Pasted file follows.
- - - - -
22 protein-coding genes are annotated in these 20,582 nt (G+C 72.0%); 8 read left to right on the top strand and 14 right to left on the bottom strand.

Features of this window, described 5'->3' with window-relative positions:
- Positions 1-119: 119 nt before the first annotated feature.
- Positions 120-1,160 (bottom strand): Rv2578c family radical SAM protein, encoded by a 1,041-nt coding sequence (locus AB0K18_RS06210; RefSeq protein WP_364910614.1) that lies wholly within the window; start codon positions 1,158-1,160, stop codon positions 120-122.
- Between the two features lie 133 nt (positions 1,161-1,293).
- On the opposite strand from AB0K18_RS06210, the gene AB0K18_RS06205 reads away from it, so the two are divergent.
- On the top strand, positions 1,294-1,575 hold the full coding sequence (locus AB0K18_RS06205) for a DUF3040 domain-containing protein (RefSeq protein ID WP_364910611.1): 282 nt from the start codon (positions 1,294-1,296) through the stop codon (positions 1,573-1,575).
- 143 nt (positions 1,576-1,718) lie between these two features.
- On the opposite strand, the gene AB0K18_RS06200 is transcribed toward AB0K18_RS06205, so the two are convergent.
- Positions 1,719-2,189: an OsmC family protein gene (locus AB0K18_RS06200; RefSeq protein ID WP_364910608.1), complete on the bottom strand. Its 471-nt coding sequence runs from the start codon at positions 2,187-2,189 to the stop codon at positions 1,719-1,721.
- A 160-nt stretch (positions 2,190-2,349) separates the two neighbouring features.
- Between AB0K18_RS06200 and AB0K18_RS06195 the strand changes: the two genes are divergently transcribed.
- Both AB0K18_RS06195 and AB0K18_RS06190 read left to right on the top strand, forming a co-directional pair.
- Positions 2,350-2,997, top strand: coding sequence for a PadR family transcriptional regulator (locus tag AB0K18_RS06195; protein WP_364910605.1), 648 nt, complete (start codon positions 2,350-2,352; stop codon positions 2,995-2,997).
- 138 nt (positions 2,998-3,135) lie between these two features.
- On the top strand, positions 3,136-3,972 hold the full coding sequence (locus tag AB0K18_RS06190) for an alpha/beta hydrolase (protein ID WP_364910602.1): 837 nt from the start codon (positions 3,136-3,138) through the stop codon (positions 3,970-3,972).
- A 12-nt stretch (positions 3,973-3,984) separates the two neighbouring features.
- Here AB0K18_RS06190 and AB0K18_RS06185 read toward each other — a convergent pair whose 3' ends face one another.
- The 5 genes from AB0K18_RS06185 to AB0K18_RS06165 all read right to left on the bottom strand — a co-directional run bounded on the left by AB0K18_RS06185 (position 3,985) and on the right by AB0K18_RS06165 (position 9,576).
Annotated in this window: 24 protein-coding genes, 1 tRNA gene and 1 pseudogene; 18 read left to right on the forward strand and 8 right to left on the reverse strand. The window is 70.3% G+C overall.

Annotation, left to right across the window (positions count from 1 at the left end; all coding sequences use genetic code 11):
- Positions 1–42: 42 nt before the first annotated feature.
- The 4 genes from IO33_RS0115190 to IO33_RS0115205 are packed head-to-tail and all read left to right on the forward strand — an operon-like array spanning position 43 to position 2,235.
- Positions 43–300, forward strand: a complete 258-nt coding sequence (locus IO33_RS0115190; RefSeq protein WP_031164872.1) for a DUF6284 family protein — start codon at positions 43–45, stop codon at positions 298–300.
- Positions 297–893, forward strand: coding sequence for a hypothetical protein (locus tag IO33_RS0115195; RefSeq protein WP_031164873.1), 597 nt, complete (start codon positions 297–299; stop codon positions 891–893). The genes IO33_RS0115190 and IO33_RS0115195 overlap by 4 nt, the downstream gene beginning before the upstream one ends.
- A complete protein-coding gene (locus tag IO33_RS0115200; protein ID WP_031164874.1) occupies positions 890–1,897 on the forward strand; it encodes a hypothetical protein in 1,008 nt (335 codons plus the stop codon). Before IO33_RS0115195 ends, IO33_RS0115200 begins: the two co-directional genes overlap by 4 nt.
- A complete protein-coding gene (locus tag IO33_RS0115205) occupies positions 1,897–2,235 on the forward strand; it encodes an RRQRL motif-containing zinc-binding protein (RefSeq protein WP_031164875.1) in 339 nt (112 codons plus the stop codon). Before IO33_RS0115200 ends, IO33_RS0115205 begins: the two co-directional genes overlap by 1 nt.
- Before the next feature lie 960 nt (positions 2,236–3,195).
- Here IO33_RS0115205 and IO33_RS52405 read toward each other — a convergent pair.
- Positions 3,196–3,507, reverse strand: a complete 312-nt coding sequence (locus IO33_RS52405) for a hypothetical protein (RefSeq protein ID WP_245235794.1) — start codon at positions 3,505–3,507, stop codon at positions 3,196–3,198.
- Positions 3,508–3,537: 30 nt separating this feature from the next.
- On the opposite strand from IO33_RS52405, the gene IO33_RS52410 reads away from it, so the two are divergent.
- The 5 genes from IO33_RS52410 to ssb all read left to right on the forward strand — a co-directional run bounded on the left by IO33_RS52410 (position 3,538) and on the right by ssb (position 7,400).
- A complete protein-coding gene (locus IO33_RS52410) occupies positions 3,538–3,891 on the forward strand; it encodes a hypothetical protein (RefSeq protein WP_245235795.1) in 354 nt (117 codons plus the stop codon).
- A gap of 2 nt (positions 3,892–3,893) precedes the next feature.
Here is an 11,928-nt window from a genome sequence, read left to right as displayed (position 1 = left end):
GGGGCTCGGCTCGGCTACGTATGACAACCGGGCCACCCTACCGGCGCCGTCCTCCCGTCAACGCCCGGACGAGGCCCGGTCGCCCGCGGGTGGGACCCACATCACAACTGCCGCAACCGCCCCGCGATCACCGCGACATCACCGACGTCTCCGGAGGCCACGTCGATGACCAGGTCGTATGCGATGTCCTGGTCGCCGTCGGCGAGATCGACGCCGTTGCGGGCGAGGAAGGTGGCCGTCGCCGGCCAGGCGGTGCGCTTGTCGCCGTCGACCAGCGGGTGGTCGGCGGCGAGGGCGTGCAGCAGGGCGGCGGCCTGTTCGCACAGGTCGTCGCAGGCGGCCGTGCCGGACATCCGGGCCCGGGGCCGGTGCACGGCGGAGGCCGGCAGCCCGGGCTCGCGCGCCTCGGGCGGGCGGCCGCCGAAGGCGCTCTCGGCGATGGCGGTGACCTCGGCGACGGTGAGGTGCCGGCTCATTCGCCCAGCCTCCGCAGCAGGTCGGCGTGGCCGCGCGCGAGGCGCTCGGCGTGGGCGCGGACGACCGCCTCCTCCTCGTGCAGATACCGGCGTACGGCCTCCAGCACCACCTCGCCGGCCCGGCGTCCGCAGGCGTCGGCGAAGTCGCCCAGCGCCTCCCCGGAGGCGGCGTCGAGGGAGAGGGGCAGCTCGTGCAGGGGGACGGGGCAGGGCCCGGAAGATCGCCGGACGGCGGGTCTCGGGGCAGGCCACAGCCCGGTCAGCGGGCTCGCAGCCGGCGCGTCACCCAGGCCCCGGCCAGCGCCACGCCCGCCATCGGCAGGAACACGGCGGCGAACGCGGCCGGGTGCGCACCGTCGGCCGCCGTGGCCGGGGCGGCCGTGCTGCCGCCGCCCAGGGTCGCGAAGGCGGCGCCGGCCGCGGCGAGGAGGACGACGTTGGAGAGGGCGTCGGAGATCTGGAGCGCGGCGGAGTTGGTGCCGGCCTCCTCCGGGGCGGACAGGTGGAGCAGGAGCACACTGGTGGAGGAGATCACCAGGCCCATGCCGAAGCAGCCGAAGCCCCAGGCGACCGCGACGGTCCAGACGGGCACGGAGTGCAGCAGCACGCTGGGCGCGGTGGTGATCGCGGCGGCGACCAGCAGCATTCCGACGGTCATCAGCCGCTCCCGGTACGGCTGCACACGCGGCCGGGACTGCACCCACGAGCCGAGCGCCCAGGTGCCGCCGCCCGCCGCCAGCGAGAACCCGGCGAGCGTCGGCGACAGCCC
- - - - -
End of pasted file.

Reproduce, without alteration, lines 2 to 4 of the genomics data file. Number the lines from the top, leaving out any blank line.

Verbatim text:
Features of this window, described 5'->3' with window-relative positions:
- Positions 1-119: 119 nt before the first annotated feature.
- Positions 120-1,160 (bottom strand): Rv2578c family radical SAM protein, encoded by a 1,041-nt coding sequence (locus AB0K18_RS06210; RefSeq protein WP_364910614.1) that lies wholly within the window; start codon positions 1,158-1,160, stop codon positions 120-122.